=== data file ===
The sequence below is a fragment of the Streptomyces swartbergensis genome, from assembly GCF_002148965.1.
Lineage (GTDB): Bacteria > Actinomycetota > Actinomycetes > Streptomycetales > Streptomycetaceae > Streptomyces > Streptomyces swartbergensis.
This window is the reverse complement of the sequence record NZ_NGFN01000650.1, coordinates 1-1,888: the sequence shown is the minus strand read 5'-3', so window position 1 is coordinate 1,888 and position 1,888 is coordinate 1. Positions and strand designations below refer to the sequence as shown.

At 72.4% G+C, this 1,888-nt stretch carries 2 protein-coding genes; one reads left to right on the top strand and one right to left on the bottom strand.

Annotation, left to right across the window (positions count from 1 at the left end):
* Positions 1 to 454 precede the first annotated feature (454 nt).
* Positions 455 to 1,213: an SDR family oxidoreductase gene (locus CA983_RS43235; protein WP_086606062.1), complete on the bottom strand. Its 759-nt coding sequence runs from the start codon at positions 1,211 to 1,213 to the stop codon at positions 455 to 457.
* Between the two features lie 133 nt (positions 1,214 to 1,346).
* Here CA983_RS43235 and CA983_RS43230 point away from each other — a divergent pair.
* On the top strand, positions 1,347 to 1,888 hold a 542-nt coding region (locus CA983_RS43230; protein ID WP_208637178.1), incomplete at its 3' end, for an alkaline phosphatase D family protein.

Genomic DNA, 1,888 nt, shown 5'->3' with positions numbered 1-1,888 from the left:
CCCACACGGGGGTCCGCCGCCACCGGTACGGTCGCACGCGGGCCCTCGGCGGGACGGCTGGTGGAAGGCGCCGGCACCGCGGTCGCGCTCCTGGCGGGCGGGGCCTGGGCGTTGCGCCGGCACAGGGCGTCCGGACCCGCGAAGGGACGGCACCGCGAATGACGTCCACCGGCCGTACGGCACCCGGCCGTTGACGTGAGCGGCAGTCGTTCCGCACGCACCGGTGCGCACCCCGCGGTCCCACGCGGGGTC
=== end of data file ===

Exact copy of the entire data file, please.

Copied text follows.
The sequence below is a fragment of the Streptomyces swartbergensis genome, from assembly GCF_002148965.1.
Lineage (GTDB): Bacteria > Actinomycetota > Actinomycetes > Streptomycetales > Streptomycetaceae > Streptomyces > Streptomyces swartbergensis.
This window is the reverse complement of the sequence record NZ_NGFN01000650.1, coordinates 1-1,888: the sequence shown is the minus strand read 5'-3', so window position 1 is coordinate 1,888 and position 1,888 is coordinate 1. Positions and strand designations below refer to the sequence as shown.

At 72.4% G+C, this 1,888-nt stretch carries 2 protein-coding genes; one reads left to right on the top strand and one right to left on the bottom strand.

Annotation, left to right across the window (positions count from 1 at the left end):
* Positions 1 to 454 precede the first annotated feature (454 nt).
* Positions 455 to 1,213: an SDR family oxidoreductase gene (locus CA983_RS43235; protein WP_086606062.1), complete on the bottom strand. Its 759-nt coding sequence runs from the start codon at positions 1,211 to 1,213 to the stop codon at positions 455 to 457.
* Between the two features lie 133 nt (positions 1,214 to 1,346).
* Here CA983_RS43235 and CA983_RS43230 point away from each other — a divergent pair.
* On the top strand, positions 1,347 to 1,888 hold a 542-nt coding region (locus CA983_RS43230; protein ID WP_208637178.1), incomplete at its 3' end, for an alkaline phosphatase D family protein.

Genomic DNA, 1,888 nt, shown 5'->3' with positions numbered 1-1,888 from the left:
CCCACACGGGGGTCCGCCGCCACCGGTACGGTCGCACGCGGGCCCTCGGCGGGACGGCTGGTGGAAGGCGCCGGCACCGCGGTCGCGCTCCTGGCGGGCGGGGCCTGGGCGTTGCGCCGGCACAGGGCGTCCGGACCCGCGAAGGGACGGCACCGCGAATGACGTCCACCGGCCGTACGGCACCCGGCCGTTGACGTGAGCGGCAGTCGTTCCGCACGCACCGGTGCGCACCCCGCGGTCCCACGCGGGGTC